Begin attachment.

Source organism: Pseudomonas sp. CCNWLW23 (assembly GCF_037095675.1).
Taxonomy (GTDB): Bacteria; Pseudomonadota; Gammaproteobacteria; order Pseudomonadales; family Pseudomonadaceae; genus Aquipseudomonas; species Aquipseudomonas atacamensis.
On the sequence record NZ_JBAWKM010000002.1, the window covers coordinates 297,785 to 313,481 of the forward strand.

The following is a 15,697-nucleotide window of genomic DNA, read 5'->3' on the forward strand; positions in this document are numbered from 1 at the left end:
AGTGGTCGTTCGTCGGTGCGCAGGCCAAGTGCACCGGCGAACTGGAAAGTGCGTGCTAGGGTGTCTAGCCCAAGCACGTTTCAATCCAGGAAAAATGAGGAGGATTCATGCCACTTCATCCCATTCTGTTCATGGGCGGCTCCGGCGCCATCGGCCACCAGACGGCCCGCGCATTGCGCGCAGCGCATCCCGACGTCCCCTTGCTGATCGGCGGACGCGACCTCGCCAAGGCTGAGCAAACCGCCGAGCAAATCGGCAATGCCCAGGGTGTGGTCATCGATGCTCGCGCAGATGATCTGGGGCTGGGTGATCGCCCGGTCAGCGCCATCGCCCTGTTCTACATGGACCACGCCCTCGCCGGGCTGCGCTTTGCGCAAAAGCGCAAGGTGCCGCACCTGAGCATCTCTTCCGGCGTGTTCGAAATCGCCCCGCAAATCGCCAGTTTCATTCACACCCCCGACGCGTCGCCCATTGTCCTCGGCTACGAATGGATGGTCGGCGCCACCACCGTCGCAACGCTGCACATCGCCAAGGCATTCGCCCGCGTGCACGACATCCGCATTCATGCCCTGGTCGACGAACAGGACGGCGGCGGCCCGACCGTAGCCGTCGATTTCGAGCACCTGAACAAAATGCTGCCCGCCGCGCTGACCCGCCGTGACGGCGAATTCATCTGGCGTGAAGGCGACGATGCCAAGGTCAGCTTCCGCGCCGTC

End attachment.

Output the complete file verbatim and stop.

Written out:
Source organism: Pseudomonas sp. CCNWLW23 (assembly GCF_037095675.1).
Taxonomy (GTDB): Bacteria; Pseudomonadota; Gammaproteobacteria; order Pseudomonadales; family Pseudomonadaceae; genus Aquipseudomonas; species Aquipseudomonas atacamensis.
On the sequence record NZ_JBAWKM010000002.1, the window covers coordinates 297,785 to 313,481 of the forward strand.

The following is a 15,697-nucleotide window of genomic DNA, read 5'->3' on the forward strand; positions in this document are numbered from 1 at the left end:
AGTGGTCGTTCGTCGGTGCGCAGGCCAAGTGCACCGGCGAACTGGAAAGTGCGTGCTAGGGTGTCTAGCCCAAGCACGTTTCAATCCAGGAAAAATGAGGAGGATTCATGCCACTTCATCCCATTCTGTTCATGGGCGGCTCCGGCGCCATCGGCCACCAGACGGCCCGCGCATTGCGCGCAGCGCATCCCGACGTCCCCTTGCTGATCGGCGGACGCGACCTCGCCAAGGCTGAGCAAACCGCCGAGCAAATCGGCAATGCCCAGGGTGTGGTCATCGATGCTCGCGCAGATGATCTGGGGCTGGGTGATCGCCCGGTCAGCGCCATCGCCCTGTTCTACATGGACCACGCCCTCGCCGGGCTGCGCTTTGCGCAAAAGCGCAAGGTGCCGCACCTGAGCATCTCTTCCGGCGTGTTCGAAATCGCCCCGCAAATCGCCAGTTTCATTCACACCCCCGACGCGTCGCCCATTGTCCTCGGCTACGAATGGATGGTCGGCGCCACCACCGTCGCAACGCTGCACATCGCCAAGGCATTCGCCCGCGTGCACGACATCCGCATTCATGCCCTGGTCGACGAACAGGACGGCGGCGGCCCGACCGTAGCCGTCGATTTCGAGCACCTGAACAAAATGCTGCCCGCCGCGCTGACCCGCCGTGACGGCGAATTCATCTGGCGTGAAGGCGACGATGCCAAGGTCAGCTTCCGCGCCGTC